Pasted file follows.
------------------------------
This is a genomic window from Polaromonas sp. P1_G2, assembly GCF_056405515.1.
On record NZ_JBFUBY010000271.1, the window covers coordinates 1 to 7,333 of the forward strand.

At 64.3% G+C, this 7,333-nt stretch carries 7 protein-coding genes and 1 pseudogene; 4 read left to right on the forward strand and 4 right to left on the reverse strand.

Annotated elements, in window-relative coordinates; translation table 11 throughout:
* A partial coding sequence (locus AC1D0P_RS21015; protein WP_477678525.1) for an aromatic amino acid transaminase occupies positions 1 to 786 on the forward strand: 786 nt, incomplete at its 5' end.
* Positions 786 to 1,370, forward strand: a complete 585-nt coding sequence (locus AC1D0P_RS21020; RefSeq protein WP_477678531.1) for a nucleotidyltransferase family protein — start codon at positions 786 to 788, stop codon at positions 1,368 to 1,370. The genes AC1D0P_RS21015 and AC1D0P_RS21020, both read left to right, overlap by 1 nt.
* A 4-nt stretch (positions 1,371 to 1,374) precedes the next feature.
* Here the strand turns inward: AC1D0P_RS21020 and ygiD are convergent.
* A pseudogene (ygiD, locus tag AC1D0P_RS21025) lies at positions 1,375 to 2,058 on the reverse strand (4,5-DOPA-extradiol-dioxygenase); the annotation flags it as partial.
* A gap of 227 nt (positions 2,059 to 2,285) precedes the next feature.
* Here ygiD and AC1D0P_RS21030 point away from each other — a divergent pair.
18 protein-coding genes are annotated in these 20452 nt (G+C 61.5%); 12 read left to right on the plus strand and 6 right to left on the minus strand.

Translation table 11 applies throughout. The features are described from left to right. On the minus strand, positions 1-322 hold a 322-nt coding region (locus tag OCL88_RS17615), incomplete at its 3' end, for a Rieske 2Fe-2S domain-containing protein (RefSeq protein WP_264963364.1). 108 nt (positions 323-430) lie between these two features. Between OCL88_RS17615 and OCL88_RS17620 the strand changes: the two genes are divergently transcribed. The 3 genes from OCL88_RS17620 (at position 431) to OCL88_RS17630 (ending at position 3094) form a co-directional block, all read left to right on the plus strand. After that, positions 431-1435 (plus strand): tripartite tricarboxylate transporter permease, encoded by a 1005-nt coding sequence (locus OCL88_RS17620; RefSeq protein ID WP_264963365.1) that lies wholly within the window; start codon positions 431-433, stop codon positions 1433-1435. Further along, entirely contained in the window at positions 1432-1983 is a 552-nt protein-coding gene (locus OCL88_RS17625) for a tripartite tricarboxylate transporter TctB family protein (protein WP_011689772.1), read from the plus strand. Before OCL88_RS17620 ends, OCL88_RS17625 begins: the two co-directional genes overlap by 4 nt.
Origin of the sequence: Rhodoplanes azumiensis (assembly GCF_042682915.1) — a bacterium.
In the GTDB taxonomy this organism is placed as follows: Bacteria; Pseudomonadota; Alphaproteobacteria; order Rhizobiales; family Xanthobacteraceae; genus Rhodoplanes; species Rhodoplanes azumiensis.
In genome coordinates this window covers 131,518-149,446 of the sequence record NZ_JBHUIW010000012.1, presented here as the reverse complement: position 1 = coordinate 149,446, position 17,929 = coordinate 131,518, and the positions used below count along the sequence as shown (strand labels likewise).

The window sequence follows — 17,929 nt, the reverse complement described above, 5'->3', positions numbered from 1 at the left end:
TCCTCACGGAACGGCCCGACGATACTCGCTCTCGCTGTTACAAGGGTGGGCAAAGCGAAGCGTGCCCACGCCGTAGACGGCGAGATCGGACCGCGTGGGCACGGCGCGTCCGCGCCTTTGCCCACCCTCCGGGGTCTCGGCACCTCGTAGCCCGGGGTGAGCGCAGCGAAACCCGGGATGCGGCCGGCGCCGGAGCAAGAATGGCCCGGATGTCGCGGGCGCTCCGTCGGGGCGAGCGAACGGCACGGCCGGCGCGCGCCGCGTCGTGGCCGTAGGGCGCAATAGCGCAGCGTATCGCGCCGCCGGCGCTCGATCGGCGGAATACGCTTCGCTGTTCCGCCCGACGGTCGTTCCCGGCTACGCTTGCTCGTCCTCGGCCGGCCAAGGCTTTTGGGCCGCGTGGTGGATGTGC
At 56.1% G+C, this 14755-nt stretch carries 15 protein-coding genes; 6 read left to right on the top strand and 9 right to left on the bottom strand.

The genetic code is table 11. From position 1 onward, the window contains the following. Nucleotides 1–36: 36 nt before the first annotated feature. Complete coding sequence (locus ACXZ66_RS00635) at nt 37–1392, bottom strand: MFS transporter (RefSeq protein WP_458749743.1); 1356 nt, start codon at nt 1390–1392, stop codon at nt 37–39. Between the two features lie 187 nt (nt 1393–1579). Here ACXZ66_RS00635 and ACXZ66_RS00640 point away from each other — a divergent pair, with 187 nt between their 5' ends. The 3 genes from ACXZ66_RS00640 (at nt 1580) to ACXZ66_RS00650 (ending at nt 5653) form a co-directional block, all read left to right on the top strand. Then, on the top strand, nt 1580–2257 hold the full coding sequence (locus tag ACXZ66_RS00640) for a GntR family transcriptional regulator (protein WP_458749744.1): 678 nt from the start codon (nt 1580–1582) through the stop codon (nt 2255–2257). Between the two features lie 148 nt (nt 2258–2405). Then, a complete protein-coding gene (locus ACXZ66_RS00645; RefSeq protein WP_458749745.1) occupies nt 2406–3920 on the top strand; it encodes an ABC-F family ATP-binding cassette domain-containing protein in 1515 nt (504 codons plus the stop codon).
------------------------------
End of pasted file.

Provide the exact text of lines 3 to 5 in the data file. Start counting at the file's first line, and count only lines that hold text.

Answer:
At 64.3% G+C, this 7,333-nt stretch carries 7 protein-coding genes and 1 pseudogene; 4 read left to right on the forward strand and 4 right to left on the reverse strand.

Annotated elements, in window-relative coordinates; translation table 11 throughout:
* A partial coding sequence (locus AC1D0P_RS21015; protein WP_477678525.1) for an aromatic amino acid transaminase occupies positions 1 to 786 on the forward strand: 786 nt, incomplete at its 5' end.